International Conference


International Conference


28-29 May 2015
University of Tartu

From the outset, Baltic Sea regionalism was a project conceived to attain two major political goals. One was to provide a consolidation ground for regional cooperation between partners that share a similar normative background and are eager to pool resources for the sake of building a coherent regional society. Key drivers for change in this region-building process are the EU and the Nordic countries, both were instrumental in successfully integrating the three Baltic states into European and Euro-Atlantic institutions, and in spreading EU-based normative and institutional standards across the region. The EU enlargement of 2004 can be considered a successful fulfilment of this goal. Being an almost internal sea within the EU and having an extensive institutional framework for regional cooperation, in 2009, the EU member states along the Baltic rim set a new goal to develop a coherent and prosperous European macro-region receiving its political expression through the launch of the EU Strategy for the Baltic Sea Region (EUSBSR).

Another priority for the Baltic Sea region was to engage Russia through a number of institutional bridges, such as city-to-city partnerships, trans-border Euroregions, and the Northern Dimension programme. The key idea was to create a cohesive space for the interaction of all regional actors and thus avoid East-West divides. The domestic and international developments of recent years have undermined the success stories of this political goal. The Russian government has become more and more centralised, thus making it difficult to involve local partners from Russia in cross-border cooperation projects. The Russian invasion of Ukraine has acted as a wake-up call for all European countries, making it nearly impossible to not perceive Russia as a security threat in the Baltic Sea region. Moreover, the Russian government itself considers NATO’s reactive measures as a threat to its security. This increases the security dilemma in the region and undermines all possible cooperation frameworks between the EU and Russia.

While the first political goal of Baltic Sea regionalism has been successful, with a move to the next stage of cooperation, the second goal has, thus far, failed. Furthermore, the question of cooperation efficiency remains on the agenda. In particular, despite a mutual will for cooperation, the EUSBSR and the existing Pan-Baltic cooperation framework face challenges of governance. The high number of different but overlapping intergovernmental cooperation institutions has raised the issue of leadership for the strategy’s implementation. Variance in the political commitment of the participating member states hampers the successful implementation of the agreed projects on the ground. At the same time, the potential of Multi-Level Governance (MLG) still awaits full exploitation for the region’s socio-economic development. Furthermore, the involvement of Russia in regional cooperation and especially in the implementation of the EUSBSR is an increasing challenge, particularly in the era post the Ukraine crisis.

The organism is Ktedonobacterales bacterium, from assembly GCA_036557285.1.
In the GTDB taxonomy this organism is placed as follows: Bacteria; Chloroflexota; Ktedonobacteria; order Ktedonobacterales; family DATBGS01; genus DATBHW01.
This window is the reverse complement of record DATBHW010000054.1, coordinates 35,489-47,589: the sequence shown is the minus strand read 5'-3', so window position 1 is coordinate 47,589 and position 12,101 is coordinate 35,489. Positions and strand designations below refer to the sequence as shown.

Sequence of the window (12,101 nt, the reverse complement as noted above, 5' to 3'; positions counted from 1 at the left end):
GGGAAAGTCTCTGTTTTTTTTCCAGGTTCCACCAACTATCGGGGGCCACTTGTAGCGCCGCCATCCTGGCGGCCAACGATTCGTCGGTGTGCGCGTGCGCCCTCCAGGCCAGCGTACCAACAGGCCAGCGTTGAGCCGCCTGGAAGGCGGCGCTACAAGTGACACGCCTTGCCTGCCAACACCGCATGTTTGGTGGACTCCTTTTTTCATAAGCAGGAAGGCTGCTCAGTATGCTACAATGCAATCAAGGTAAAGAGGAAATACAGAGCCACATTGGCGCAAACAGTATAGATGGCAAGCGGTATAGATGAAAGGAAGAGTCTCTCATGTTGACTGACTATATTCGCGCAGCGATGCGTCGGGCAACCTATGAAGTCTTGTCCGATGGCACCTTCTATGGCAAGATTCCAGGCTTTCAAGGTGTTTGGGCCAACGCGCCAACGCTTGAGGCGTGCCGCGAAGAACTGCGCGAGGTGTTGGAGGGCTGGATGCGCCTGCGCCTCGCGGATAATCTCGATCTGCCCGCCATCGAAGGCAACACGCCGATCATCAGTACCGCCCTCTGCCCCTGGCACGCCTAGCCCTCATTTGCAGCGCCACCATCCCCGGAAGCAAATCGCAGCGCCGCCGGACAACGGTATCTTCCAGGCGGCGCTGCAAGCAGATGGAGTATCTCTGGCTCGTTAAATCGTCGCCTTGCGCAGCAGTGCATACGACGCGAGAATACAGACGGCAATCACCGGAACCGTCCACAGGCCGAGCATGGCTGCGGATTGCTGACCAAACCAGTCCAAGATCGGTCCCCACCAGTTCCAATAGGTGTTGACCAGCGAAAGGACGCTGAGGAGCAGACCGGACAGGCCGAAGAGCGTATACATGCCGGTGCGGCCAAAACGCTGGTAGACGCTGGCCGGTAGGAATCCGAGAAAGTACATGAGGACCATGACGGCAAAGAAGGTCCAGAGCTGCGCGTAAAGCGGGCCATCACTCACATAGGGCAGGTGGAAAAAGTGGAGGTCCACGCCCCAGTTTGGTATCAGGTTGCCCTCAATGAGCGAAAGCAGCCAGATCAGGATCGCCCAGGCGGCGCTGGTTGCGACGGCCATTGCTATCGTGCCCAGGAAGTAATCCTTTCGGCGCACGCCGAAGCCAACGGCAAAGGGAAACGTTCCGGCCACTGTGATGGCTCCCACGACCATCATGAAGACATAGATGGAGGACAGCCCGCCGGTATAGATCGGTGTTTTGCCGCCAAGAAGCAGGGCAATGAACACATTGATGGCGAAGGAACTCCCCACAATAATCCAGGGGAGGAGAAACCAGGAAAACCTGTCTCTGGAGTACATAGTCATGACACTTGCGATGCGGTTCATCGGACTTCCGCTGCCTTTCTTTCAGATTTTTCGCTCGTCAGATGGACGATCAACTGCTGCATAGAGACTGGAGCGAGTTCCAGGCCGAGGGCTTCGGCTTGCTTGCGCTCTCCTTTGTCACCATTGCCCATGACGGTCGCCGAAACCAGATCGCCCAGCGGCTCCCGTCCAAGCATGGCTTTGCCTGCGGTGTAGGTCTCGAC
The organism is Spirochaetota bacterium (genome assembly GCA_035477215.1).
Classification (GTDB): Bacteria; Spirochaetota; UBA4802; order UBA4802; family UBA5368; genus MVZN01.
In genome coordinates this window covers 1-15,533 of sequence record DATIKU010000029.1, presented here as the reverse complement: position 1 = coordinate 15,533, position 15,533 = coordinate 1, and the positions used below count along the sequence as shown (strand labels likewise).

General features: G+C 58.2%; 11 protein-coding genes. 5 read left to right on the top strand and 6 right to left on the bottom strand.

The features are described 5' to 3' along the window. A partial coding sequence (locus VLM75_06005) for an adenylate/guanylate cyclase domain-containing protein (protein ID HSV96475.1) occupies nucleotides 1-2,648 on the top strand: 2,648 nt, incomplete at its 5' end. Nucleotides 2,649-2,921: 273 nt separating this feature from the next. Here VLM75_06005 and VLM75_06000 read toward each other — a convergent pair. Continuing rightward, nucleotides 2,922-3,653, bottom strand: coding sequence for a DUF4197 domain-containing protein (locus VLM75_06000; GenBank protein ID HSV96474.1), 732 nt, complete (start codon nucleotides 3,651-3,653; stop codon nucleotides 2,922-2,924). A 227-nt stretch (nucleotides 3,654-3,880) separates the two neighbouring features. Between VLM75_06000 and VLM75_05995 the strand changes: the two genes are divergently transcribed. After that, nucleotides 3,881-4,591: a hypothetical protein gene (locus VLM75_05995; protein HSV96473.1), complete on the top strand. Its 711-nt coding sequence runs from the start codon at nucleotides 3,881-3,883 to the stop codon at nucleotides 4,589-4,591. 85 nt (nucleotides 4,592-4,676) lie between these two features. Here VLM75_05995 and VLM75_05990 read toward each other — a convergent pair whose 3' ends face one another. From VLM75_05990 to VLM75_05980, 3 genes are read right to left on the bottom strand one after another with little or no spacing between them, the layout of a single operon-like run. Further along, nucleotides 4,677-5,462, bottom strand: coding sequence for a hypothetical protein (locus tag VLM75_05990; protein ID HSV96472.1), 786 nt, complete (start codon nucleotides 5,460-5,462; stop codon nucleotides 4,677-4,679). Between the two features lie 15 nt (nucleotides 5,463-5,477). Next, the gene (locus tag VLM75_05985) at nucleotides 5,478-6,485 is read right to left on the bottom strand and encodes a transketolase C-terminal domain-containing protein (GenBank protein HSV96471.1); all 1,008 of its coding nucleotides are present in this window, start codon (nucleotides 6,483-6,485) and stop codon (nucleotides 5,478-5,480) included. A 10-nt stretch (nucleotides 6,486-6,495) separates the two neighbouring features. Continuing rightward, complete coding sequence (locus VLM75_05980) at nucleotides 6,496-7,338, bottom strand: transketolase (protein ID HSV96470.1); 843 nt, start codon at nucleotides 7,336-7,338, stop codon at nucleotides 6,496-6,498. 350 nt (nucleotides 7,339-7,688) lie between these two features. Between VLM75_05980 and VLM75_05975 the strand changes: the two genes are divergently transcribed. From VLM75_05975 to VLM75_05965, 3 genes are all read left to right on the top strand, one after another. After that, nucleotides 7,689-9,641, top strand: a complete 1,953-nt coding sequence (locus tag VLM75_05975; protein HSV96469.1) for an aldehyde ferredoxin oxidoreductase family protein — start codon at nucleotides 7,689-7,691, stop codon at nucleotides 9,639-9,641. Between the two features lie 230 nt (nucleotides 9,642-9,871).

In the light of these developments and the Estonian presidency of the Council of the Baltic Sea States, the following questions shall be discussed during the two-day conference at the University of Tartu, May 28-29, 2015:

Panel 1 Pan-Baltic institutions: challenges in leadership: Does the EUSBSR need explicit leadership? If yes, should we establish a new institution or assign this task to an existing one? What should be done with the other institutions

Panel 2 Multilevel governance and regional interaction: how to improve involvement of different stakeholders?: How can the political commitment of all member states be ensured in times of austerity? Shall the role of cities, regions and the private sector be strengthened to increase the impact of BSR cooperation on the ground?

Panel 3 The Baltic Sea region in the wider European context – security challenges and their policy implications: How do different Baltic Sea region countries perceive the Ukrainian crisis and what is its impact on their relations with Russia? Would different national strategies in relations with Russia undermine regional cooperation and the EU joint policies vis-à-vis Russia? Or can the Baltic Sea region develop stronger regional institutions capable of protecting the regional milieu from negative spill-overs from other regions or transpositions of EU-Russia conflictuality?
What is specific in the BSR as compared to other borderland areas located at the intersection of EU and Russian interests? Should Russia be involved in the Baltic Sea region-building process and in the implementation of the EUSBSR more closely? If yes, to what extent? How existing obstacles involving Russia should be overcome? Can cities and regions serve as mediators to involve Russian partners in the agreed strategies and projects?

Registration: due to limited places, organisers kindly ask to register to attend the conference by e-mail: Registration is open until May 20, 2015.

The conference is sponsored by the UT Centre for EU-Russia Studies (CEURUS). Participation is free of charge.

See the Conference programme (.pdf)